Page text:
I couldn't do very much about it as I am only really a very occasional visitor to Thailand these days and rarely to meetings in Thailand. I am therefore not involved in a group conscience process. If I had been directly involved, I would like to think I would have had a gentle word with the 'author' and suggested: a gift of an AA Big Book with contact details of willing helpers written into it; a reminder to said author to ensure only AA approved literature is shared at meetings; and a further reminder for potentially giving a newcomer reasons for staying away, as proved to be the case here . At the point at which said author told me to go forth and multiply, as I would expect, then I would raise the matter with the trusted servants and have it raised at a group conscience in the hope of seeking re-affirmation of official AA policy. All of which brings me back to my beginnings in AA where I learned so many valuable skills for coping with the real world. My initial sponsor suggested, after I got into trouble through borrowing money from another AA, that I should never lend anybody money; he advised that it was ok to give and that I could give on the express agreement that if the person I gave to got back on tracks that they would pass the gift on to another person experiencing hard times on the same basis. He was a very wise guy - he added that way you'll only give a small amount and more importantly on the basis that it is a gift then it should not be the source of a resentment further down the road. I love AA and what it stands for and I love the common sense and decency of many of the people who were lucky enough to get to its rooms and felt able to stay and get sober.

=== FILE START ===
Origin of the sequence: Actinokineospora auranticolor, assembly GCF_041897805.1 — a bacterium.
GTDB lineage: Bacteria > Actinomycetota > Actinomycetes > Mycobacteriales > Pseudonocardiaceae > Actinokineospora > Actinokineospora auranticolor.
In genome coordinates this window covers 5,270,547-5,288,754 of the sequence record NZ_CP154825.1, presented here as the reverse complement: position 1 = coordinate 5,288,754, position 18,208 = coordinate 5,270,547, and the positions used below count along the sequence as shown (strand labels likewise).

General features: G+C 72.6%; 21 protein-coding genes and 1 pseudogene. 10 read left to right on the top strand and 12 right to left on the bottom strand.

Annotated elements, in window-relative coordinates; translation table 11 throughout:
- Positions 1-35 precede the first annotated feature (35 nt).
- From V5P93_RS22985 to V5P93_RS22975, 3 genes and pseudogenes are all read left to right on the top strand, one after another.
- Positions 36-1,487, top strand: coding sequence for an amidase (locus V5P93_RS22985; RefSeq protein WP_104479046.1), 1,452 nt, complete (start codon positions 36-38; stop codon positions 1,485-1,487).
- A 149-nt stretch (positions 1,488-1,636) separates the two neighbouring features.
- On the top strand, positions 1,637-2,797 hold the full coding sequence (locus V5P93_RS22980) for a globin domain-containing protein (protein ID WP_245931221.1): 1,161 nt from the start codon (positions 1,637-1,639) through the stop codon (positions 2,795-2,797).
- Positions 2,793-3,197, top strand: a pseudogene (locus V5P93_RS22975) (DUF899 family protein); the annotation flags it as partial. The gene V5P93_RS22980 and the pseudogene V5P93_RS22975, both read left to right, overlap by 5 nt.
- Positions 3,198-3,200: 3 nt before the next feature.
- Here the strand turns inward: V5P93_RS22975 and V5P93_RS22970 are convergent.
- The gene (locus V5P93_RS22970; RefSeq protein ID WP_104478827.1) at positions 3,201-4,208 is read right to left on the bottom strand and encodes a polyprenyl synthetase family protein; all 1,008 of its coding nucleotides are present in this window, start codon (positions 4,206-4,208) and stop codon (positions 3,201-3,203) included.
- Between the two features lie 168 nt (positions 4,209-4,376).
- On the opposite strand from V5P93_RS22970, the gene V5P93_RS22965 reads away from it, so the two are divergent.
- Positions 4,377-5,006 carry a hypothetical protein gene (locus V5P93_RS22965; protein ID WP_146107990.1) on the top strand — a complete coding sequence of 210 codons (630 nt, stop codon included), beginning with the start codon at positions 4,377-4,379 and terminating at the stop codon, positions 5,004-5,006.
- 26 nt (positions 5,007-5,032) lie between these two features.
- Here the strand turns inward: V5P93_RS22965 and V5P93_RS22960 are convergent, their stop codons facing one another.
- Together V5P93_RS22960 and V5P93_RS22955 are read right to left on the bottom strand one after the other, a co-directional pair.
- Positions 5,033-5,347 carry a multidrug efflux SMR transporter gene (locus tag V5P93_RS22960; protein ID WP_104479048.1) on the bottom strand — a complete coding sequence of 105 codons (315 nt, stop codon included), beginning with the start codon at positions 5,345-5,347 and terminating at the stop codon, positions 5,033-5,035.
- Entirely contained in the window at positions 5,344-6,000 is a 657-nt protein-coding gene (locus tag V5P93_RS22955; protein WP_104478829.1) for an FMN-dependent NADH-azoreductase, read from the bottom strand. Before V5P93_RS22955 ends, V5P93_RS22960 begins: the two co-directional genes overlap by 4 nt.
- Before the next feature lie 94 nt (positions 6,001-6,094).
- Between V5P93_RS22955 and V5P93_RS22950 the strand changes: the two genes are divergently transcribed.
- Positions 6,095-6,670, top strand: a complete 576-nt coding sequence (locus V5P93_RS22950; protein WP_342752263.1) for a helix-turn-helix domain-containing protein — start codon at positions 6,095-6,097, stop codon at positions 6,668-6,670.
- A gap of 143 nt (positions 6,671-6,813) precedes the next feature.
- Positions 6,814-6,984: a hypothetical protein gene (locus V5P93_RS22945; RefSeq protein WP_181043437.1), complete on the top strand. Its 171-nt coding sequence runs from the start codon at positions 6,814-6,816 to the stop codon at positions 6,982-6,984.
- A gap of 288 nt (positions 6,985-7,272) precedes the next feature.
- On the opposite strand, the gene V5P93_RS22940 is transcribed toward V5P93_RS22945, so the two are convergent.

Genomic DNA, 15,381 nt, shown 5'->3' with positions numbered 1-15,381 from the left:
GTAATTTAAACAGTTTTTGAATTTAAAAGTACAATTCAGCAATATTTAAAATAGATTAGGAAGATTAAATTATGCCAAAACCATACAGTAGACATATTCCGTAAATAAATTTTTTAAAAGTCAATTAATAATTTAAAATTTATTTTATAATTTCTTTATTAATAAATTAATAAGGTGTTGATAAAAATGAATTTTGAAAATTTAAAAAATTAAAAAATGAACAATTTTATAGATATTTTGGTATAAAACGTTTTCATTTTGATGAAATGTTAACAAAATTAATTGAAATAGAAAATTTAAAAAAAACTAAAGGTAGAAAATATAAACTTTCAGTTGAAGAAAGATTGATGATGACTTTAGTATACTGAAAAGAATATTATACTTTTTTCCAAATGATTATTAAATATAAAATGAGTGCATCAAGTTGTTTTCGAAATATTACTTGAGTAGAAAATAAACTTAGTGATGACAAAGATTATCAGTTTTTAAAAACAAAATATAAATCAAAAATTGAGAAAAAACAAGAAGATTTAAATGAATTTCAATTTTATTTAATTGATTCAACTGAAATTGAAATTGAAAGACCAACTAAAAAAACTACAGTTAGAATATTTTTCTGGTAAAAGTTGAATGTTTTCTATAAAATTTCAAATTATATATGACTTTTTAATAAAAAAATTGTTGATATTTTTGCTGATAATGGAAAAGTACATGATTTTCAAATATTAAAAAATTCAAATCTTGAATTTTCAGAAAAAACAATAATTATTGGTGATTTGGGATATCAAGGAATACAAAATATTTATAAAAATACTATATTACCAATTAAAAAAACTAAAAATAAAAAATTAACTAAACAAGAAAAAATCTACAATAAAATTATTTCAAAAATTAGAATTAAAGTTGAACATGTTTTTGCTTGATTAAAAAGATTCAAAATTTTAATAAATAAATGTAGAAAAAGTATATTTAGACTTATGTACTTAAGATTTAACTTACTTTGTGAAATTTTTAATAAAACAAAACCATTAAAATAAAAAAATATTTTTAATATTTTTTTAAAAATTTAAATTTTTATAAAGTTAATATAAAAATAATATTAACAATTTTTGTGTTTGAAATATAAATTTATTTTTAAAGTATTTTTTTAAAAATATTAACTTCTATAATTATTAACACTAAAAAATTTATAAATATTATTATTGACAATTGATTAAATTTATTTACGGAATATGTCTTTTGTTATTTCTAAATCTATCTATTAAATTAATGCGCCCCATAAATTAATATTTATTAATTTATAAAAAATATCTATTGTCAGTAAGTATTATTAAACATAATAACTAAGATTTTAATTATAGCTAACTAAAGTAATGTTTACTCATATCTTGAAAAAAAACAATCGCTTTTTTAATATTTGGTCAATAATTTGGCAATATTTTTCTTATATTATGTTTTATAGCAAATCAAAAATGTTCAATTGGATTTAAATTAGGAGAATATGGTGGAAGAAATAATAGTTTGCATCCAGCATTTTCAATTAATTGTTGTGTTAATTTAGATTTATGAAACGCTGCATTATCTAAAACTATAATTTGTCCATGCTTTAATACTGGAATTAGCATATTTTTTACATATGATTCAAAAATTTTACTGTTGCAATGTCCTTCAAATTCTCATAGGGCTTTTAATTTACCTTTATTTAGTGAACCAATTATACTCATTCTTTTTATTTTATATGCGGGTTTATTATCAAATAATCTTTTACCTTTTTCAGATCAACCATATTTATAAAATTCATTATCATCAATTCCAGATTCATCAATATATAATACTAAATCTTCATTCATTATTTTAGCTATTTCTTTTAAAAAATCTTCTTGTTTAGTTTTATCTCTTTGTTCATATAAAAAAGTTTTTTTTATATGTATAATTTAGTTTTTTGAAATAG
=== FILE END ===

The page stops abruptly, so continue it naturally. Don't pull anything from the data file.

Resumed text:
8. gerryBScot

    Small AA Group - Tradition 3